Step 4
Log in and purchase for the event that matches your schedule/location.  Be sure to mark your calendar for the event.
Step 5
Drive to the location and pick up your purchase at the event location.

NOTE:  I had the unique opportunity to volunteer at the event location to help load cars with the purchased items.  So, I can share with you some insights of what I saw at the location with the employees that were involved.....  Both of the events I volunteered at were in church parking lots.  Zaycon donated a case of chicken to each of the churches that hosted the events.  Upon my arrival at the location, I was greeted by the driver.  He enthusiastically shared with me what I would be doing to assist.  I could tell right away that customer satisfaction was key. 

What to expect at the event:
The event will last 1-2 hours total.  You can arrive any time within that window of time.  You will NOT have to get out of your car.  Have your receipt printed out (or the email confirmation ready to show someone in line on your smartphone).  It will likely take you less than 10 minutes to make it through the line depending on how busy it is.

Once your car is near the refrigerated truck in the parking lot, someone will approach your car and ask you for your name, etc.  A volunteer will ask you to open your trunk and will lay plastic down to place the box on top of.  If you'd like to have your box placed in the back seat of the car, etc. just tell the volunteer that.  If you don't have a preference, go with the trunk.  It is much easier on the volunteers and helps keep the line moving.  But, either way is fine.  Once the plastic is laid down, a volunteer will load your box in the car while the Zaycon representative checks your name off his/her list in the book.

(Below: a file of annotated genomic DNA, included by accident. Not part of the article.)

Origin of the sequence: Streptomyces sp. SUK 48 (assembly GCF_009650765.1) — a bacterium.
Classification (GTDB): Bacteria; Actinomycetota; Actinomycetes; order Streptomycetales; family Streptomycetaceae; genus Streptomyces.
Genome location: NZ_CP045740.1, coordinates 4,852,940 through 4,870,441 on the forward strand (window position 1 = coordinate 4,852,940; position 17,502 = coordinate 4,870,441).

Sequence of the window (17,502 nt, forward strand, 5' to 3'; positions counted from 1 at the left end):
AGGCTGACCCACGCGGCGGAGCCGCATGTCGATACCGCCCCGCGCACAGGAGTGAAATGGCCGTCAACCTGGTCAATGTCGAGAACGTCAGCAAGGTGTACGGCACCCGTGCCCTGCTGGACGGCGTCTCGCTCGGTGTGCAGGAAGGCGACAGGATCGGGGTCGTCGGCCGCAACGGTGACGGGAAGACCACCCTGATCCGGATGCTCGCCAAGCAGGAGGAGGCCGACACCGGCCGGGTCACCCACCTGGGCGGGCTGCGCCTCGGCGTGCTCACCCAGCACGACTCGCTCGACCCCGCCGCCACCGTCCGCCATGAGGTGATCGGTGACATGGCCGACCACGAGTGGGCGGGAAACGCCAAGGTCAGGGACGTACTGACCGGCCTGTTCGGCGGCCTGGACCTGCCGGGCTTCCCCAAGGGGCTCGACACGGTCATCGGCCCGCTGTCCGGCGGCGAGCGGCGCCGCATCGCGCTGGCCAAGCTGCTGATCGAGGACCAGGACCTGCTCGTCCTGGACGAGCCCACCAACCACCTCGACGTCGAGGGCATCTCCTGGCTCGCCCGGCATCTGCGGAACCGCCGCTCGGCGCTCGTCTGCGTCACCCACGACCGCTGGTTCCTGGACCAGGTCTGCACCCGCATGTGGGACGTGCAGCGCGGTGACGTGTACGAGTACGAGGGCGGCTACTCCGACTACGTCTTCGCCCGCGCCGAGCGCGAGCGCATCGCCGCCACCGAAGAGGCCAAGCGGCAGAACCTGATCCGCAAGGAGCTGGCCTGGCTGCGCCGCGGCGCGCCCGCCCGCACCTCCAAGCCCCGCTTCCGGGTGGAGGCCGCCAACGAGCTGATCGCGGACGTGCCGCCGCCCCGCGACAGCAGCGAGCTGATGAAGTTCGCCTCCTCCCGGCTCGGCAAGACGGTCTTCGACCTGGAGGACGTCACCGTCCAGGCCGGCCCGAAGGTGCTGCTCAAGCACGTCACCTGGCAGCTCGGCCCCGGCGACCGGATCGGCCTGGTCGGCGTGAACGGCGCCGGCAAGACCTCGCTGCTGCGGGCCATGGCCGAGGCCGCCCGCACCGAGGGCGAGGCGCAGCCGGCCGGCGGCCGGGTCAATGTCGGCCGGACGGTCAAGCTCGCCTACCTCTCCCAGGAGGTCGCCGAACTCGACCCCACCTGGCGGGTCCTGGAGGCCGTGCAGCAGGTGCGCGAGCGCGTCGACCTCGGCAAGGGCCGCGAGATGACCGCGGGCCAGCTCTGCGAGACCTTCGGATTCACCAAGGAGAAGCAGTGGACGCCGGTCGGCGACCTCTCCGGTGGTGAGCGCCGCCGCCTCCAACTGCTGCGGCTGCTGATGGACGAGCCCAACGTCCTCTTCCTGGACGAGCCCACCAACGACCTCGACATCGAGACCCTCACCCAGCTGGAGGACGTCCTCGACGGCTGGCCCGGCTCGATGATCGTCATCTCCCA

What to do with all that chicken you may wonder?  In anticipation of the event, I used recipes from The Big Cook cookbook to mix up some marinades, etc. and stuff them away in my freezer.  Each night after dinner, I mixed up a different recipe for 4 meal sized portions and poured the ingredents into a gallon sized ziploc bag.  Then I loaded up the dishes in the dishwasher with the dinner dishes.  This only took me about 10-15 minutes of time each night.  And on the day of the event, I had 18 bags ready to go.  I added 2 pounds of chicken to each bag.  Then the final 4 pounds of chicken, I put in bags with some Italian dressing, soy sauce, lime juice and cayenne pepper to use for chicken fajitas.

Above is the box of chicken from Zaycon and my frozen marinades ready for adding 2 lbs. chicken each.
The left are the bits of skin I trimmed.  I supposed I could make home-made stock with these... but I didn't.  I cut the breasts into serving sizes.

After finishing trimming the first 10 lb. inner bag of chicken, I added the pieces to 5 of the awaiting bags of marinades.

Here is my finished product, ready for the freezer!

Everything is snug and tucked away in my freezer waiting for its turn in the menu rotation.

You may decide that 40 lbs. of chicken is too much for you to get at one time.  That's ok!  Get what makes sense to you and what you know you will make time to prepare.  But, buy it on sale!  I found that having the marinades already in the freezer ready to go made it very easy to just add the chicken and tuck back into the freezer.   The concept will work with any meat.  If you can't wait for a sale, try a warehouse club like Sam's Club or Costco.  You can usually get the value packages of meat there at a reasonable price as well.